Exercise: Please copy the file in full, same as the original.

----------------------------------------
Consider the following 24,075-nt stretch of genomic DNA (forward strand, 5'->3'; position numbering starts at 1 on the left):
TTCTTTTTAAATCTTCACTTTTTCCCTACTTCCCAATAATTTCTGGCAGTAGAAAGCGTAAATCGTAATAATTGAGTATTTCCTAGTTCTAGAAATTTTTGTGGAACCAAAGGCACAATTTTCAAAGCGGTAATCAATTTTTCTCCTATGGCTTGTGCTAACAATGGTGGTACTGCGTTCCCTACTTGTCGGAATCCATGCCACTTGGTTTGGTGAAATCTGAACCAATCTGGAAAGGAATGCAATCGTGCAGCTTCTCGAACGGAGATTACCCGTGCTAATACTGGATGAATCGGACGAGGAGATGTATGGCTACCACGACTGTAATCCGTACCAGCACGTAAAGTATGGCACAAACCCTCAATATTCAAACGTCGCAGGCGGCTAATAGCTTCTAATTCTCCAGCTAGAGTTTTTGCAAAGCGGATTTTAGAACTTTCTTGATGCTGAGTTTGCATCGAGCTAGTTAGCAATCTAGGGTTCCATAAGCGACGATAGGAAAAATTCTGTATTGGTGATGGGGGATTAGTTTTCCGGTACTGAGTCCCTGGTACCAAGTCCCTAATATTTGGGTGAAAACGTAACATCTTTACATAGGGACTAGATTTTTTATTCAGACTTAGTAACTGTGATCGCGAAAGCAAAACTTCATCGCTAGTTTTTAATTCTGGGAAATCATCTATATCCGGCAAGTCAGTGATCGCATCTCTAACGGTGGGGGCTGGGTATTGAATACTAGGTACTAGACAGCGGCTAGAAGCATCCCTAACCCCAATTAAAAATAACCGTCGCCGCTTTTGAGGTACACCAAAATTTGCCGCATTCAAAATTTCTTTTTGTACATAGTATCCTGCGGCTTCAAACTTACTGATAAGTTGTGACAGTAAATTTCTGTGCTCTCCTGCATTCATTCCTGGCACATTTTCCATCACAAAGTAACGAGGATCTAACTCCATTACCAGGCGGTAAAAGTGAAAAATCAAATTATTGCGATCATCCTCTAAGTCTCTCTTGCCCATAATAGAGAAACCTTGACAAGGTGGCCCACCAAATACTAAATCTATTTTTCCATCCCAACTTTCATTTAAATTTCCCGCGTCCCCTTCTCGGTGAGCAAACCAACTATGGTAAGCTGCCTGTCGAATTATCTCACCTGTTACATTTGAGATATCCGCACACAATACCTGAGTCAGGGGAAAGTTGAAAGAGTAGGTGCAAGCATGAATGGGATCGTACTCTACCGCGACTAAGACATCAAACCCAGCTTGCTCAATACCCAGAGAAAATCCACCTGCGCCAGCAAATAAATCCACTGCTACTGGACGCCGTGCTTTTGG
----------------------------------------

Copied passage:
Consider the following 24,075-nt stretch of genomic DNA (forward strand, 5'->3'; position numbering starts at 1 on the left):
TTCTTTTTAAATCTTCACTTTTTCCCTACTTCCCAATAATTTCTGGCAGTAGAAAGCGTAAATCGTAATAATTGAGTATTTCCTAGTTCTAGAAATTTTTGTGGAACCAAAGGCACAATTTTCAAAGCGGTAATCAATTTTTCTCCTATGGCTTGTGCTAACAATGGTGGTACTGCGTTCCCTACTTGTCGGAATCCATGCCACTTGGTTTGGTGAAATCTGAACCAATCTGGAAAGGAATGCAATCGTGCAGCTTCTCGAACGGAGATTACCCGTGCTAATACTGGATGAATCGGACGAGGAGATGTATGGCTACCACGACTGTAATCCGTACCAGCACGTAAAGTATGGCACAAACCCTCAATATTCAAACGTCGCAGGCGGCTAATAGCTTCTAATTCTCCAGCTAGAGTTTTTGCAAAGCGGATTTTAGAACTTTCTTGATGCTGAGTTTGCATCGAGCTAGTTAGCAATCTAGGGTTCCATAAGCGACGATAGGAAAAATTCTGTATTGGTGATGGGGGATTAGTTTTCCGGTACTGAGTCCCTGGTACCAAGTCCCTAATATTTGGGTGAAAACGTAACATCTTTACATAGGGACTAGATTTTTTATTCAGACTTAGTAACTGTGATCGCGAAAGCAAAACTTCATCGCTAGTTTTTAATTCTGGGAAATCATCTATATCCGGCAAGTCAGTGATCGCATCTCTAACGGTGGGGGCTGGGTATTGAATACTAGGTACTAGACAGCGGCTAGAAGCATCCCTAACCCCAATTAAAAATAACCGTCGCCGCTTTTGAGGTACACCAAAATTTGCCGCATTCAAAATTTCTTTTTGTACATAGTATCCTGCGGCTTCAAACTTACTGATAAGTTGTGACAGTAAATTTCTGTGCTCTCCTGCATTCATTCCTGGCACATTTTCCATCACAAAGTAACGAGGATCTAACTCCATTACCAGGCGGTAAAAGTGAAAAATCAAATTATTGCGATCATCCTCTAAGTCTCTCTTGCCCATAATAGAGAAACCTTGACAAGGTGGCCCACCAAATACTAAATCTATTTTTCCATCCCAACTTTCATTTAAATTTCCCGCGTCCCCTTCTCGGTGAGCAAACCAACTATGGTAAGCTGCCTGTCGAATTATCTCACCTGTTACATTTGAGATATCCGCACACAATACCTGAGTCAGGGGAAAGTTGAAAGAGTAGGTGCAAGCATGAATGGGATCGTACTCTACCGCGACTAAGACATCAAACCCAGCTTGCTCAATACCCAGAGAAAATCCACCTGCGCCAGCAAATAAATCCACTGCTACTGGACGCCGTGCTTTTGG